The last concert of the season was something quite different. Opera Highlights in the Community Hall included choruses by Handel, Mozart, Verdi, Tchaikovsky, Borodin and Mascagni, together with various arias. Unfortunately both soloists booked to sing the latter had to withdraw at the last minute. Their replacements were Lesley-Jane Rogers (soprano) and Thorbjorn Gulbrandsoy, a Norwegian baritone.  The latter, previously unknown to us, obviously had an exciting career ahead of him.

The Treasurer was still smiling at the end of year A.G.M. on 28th June as he announced we had made
a modest profit in the last 12 months.


As you will read, this was not a happy year for Sue. She missed several rehearsals due to illness and car problems, but she was well enough to conduct the concert in the Menuhin Hall, Stoke d’Abernon, on 24th November. The event was sold out some weeks before this date. The choir looked smarter than ever, with the ladies wearing blue scarves and the men in same-coloured bow ties. The opening piece was Bach’s seldom heard Missa Brevis in G minor which contained only the Gloria and Kyrie sections of the Latin Mass. This was followed by the same composer’s Jauchzet Gott in allen landen! (Exult God in every land!), during which the first and last parts had a thrilling trumpet accompaniment provided by Kate Moore. The final work was one of Mozart’s most enduring church compositions, Vesperae Solennes de Confessore with its famous soprano aria Laudate pueri sung most radiantly by Sophie Bevan. The London Bach Players excelled throughout the evening.

Poor Sue was ill in bed on the day of a Christmas Celebration at All Saints Church. Geoff Barham, on home ground, nobly stepped in at the last moment, taking the conductor’s role con brio and presenting a series of hilarious seasonal readings. The Kingswood Recorders proved to be an accomplished trio of young players. Proceeds from this happy, relaxed evening were donated to the Royal Alfred Seafarers Society and Cheam’s Family Focus Parent Support Group.

Sue was fit enough to lead the Workshop for Singers on 9th February when Salieri’s Krönungs Te Deum and two choruses from Elgar’s Light of Life were meticulously studied.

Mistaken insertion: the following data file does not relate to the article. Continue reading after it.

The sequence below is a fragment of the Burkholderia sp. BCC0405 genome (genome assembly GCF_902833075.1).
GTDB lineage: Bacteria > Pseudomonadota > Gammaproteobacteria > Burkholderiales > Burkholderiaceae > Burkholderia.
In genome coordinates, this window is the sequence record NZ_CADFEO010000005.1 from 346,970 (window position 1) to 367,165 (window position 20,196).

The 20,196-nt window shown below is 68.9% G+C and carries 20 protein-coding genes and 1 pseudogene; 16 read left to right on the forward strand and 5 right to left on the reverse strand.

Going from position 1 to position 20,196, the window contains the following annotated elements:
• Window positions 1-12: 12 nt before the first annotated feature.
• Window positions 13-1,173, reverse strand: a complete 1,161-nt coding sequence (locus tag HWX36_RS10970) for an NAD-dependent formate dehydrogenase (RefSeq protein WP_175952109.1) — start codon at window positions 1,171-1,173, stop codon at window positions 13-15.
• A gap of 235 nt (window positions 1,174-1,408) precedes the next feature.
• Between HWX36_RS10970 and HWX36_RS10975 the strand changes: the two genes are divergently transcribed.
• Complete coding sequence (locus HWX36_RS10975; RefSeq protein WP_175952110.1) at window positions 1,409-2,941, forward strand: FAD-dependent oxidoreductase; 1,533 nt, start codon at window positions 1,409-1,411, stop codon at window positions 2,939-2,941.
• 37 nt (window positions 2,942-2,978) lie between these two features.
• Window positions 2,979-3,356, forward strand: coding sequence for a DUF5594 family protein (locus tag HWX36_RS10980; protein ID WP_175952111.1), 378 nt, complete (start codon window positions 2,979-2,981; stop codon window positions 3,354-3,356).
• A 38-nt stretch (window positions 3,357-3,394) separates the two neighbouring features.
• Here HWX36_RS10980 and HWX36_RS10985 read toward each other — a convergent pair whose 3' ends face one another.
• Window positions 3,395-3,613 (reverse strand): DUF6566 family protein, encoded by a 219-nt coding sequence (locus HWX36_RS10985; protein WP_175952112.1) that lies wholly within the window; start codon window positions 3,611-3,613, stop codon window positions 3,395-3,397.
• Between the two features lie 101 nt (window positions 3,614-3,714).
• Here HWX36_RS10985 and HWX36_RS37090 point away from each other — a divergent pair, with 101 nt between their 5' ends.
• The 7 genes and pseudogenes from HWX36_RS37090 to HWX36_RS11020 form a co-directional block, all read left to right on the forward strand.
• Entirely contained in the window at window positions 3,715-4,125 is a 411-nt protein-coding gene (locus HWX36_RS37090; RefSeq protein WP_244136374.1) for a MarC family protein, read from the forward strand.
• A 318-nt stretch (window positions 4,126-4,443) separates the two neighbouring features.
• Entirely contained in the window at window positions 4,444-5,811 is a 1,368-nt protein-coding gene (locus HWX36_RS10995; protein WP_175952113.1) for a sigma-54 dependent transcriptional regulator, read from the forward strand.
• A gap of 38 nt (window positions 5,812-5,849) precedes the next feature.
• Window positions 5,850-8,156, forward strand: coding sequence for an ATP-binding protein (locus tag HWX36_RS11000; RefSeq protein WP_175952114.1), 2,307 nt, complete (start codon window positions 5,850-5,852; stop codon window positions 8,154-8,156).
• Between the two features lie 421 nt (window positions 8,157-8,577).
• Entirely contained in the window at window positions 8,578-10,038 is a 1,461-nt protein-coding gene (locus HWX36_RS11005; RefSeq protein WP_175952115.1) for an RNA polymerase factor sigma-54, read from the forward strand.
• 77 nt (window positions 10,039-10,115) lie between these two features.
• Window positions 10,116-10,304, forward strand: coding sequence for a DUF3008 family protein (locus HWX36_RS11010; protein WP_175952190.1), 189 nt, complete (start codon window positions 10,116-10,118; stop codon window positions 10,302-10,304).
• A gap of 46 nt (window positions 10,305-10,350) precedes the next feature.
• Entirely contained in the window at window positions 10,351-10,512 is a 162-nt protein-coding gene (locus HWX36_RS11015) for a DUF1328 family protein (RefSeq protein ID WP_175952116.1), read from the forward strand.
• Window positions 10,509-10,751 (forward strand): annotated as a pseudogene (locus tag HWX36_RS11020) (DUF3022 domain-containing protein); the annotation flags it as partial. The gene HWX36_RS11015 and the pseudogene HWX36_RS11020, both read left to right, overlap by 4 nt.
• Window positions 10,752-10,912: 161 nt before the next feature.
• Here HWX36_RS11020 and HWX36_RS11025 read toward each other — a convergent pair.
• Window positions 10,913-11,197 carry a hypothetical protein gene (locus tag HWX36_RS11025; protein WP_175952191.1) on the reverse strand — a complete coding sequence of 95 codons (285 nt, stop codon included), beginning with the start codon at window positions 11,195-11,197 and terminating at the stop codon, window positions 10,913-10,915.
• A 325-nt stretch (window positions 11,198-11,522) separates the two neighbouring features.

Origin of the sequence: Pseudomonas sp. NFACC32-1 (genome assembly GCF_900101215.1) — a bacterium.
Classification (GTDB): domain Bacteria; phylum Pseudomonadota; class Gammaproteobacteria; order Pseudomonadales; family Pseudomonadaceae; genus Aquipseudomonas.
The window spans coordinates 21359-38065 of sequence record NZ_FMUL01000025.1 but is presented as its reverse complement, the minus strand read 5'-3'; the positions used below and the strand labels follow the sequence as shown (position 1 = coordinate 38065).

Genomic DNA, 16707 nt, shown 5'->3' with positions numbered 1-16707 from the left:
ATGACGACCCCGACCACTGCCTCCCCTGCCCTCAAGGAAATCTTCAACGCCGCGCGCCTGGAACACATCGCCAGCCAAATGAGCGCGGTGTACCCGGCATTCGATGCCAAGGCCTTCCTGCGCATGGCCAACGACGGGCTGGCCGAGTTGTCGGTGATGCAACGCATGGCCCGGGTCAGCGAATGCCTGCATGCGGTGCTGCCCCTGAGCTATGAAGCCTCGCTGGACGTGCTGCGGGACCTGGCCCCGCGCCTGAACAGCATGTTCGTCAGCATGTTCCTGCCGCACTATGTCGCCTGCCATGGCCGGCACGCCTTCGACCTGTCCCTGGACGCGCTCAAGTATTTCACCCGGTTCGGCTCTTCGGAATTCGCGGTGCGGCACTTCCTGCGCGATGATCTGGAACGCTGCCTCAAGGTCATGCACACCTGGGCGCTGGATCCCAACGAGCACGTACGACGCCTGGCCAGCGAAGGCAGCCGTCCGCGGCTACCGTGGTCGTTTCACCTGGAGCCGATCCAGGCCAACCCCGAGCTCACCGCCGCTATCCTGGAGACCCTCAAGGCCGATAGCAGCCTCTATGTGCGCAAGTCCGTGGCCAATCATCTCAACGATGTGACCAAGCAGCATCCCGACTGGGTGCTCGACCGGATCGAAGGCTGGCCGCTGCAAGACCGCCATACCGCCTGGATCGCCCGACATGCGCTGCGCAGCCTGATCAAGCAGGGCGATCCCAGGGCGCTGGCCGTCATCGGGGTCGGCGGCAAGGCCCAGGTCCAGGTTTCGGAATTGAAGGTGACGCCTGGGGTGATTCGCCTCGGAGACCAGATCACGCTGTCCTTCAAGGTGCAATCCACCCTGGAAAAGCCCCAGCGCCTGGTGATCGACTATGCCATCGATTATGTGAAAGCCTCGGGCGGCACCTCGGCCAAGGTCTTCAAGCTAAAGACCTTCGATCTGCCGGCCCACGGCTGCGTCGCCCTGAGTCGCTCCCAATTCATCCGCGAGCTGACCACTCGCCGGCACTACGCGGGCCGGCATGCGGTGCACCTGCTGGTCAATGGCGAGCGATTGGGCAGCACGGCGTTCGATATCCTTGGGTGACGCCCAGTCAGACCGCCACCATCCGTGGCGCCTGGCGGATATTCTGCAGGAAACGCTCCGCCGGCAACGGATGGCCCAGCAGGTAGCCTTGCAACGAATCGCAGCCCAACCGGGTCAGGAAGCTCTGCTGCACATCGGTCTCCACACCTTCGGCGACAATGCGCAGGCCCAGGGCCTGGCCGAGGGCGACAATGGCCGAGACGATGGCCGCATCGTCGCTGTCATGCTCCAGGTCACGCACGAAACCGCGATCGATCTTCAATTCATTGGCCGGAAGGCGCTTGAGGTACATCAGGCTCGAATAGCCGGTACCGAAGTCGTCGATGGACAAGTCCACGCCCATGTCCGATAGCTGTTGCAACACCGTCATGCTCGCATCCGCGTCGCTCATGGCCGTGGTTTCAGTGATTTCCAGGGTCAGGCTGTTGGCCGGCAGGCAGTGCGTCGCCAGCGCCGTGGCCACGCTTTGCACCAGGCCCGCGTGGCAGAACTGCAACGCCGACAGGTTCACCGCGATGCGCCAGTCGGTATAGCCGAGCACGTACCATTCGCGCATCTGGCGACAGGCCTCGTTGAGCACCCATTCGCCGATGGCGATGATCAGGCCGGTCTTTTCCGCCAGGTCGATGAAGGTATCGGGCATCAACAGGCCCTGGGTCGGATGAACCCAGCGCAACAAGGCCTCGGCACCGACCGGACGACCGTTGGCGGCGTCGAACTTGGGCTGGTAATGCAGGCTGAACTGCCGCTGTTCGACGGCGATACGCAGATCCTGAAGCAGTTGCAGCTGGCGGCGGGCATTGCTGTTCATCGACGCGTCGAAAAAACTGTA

The concert at Christ Church, Sutton, on 15th March included works studied at the previous two workshops – Valls’s Scala Aretina and Salieri’s Krönungs Te Deum – in addition to Franceschini’s Sonata in D major for two trumpets (played by Crispian Steele-Perkins and Kate Moore). Once again the orchestra was the London Bach Players. The musical content of the evening lasted for only 50 minutes, but there was a good opportunity to socialise during the long refreshment break in the church hall.

Bery Radford very kindly organised a garden party at her home, adjacent to Wallington Green, on the warm evening of 10th May. It included a buffet supper and a Swing Band (4 musicians and a singer) in a marquee. What a wonderful Secretary!

A fortnight later Eileen Lawrence, our beloved President, appeared several times in a fine television documentary entitled ‘The Passions of Vaughan Williams’ which stirred our longest serving members’ memories.

A day or two before the scheduled trip to Venice, Sue notified Chairman Shaida that for ‘personal reasons’ (mainly health problems) she was resigning immediately as our Music Director. Ian gallantly volunteered to take her place on the trip from 29th May to 1st June and persuaded local organist Martin Ford to accompany the 41-strong party